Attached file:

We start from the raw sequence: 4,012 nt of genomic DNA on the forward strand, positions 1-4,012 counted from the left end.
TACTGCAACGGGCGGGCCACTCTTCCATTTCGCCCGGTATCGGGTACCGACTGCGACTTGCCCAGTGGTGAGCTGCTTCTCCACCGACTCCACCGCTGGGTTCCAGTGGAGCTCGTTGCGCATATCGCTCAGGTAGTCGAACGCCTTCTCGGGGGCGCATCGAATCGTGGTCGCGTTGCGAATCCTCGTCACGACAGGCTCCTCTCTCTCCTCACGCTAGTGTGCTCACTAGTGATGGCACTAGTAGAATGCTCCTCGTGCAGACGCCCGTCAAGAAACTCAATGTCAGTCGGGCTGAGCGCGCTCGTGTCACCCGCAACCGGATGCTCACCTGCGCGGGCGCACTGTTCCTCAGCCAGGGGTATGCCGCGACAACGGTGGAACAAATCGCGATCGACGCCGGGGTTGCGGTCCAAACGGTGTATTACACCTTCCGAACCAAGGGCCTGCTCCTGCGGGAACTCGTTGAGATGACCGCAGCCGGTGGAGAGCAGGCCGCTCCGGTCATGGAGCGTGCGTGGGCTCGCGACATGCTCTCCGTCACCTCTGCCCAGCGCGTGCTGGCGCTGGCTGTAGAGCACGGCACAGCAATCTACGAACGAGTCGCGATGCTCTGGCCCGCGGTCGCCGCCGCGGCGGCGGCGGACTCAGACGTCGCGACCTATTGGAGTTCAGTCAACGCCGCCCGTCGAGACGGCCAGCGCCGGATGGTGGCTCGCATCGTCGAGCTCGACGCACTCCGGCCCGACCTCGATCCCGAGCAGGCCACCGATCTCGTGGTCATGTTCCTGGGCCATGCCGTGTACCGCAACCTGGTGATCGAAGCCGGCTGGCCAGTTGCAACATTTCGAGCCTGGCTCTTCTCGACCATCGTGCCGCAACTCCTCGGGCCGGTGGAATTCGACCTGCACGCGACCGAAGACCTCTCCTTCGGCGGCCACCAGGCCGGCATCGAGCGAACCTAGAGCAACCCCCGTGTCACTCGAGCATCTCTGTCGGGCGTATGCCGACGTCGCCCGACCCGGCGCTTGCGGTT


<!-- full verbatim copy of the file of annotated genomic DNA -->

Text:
We start from the raw sequence: 4,012 nt of genomic DNA on the forward strand, positions 1-4,012 counted from the left end.
TACTGCAACGGGCGGGCCACTCTTCCATTTCGCCCGGTATCGGGTACCGACTGCGACTTGCCCAGTGGTGAGCTGCTTCTCCACCGACTCCACCGCTGGGTTCCAGTGGAGCTCGTTGCGCATATCGCTCAGGTAGTCGAACGCCTTCTCGGGGGCGCATCGAATCGTGGTCGCGTTGCGAATCCTCGTCACGACAGGCTCCTCTCTCTCCTCACGCTAGTGTGCTCACTAGTGATGGCACTAGTAGAATGCTCCTCGTGCAGACGCCCGTCAAGAAACTCAATGTCAGTCGGGCTGAGCGCGCTCGTGTCACCCGCAACCGGATGCTCACCTGCGCGGGCGCACTGTTCCTCAGCCAGGGGTATGCCGCGACAACGGTGGAACAAATCGCGATCGACGCCGGGGTTGCGGTCCAAACGGTGTATTACACCTTCCGAACCAAGGGCCTGCTCCTGCGGGAACTCGTTGAGATGACCGCAGCCGGTGGAGAGCAGGCCGCTCCGGTCATGGAGCGTGCGTGGGCTCGCGACATGCTCTCCGTCACCTCTGCCCAGCGCGTGCTGGCGCTGGCTGTAGAGCACGGCACAGCAATCTACGAACGAGTCGCGATGCTCTGGCCCGCGGTCGCCGCCGCGGCGGCGGCGGACTCAGACGTCGCGACCTATTGGAGTTCAGTCAACGCCGCCCGTCGAGACGGCCAGCGCCGGATGGTGGCTCGCATCGTCGAGCTCGACGCACTCCGGCCCGACCTCGATCCCGAGCAGGCCACCGATCTCGTGGTCATGTTCCTGGGCCATGCCGTGTACCGCAACCTGGTGATCGAAGCCGGCTGGCCAGTTGCAACATTTCGAGCCTGGCTCTTCTCGACCATCGTGCCGCAACTCCTCGGGCCGGTGGAATTCGACCTGCACGCGACCGAAGACCTCTCCTTCGGCGGCCACCAGGCCGGCATCGAGCGAACCTAGAGCAACCCCCGTGTCACTCGAGCATCTCTGTCGGGCGTATGCCGACGTCGCCCGACCCGGCGCTTGCGGTT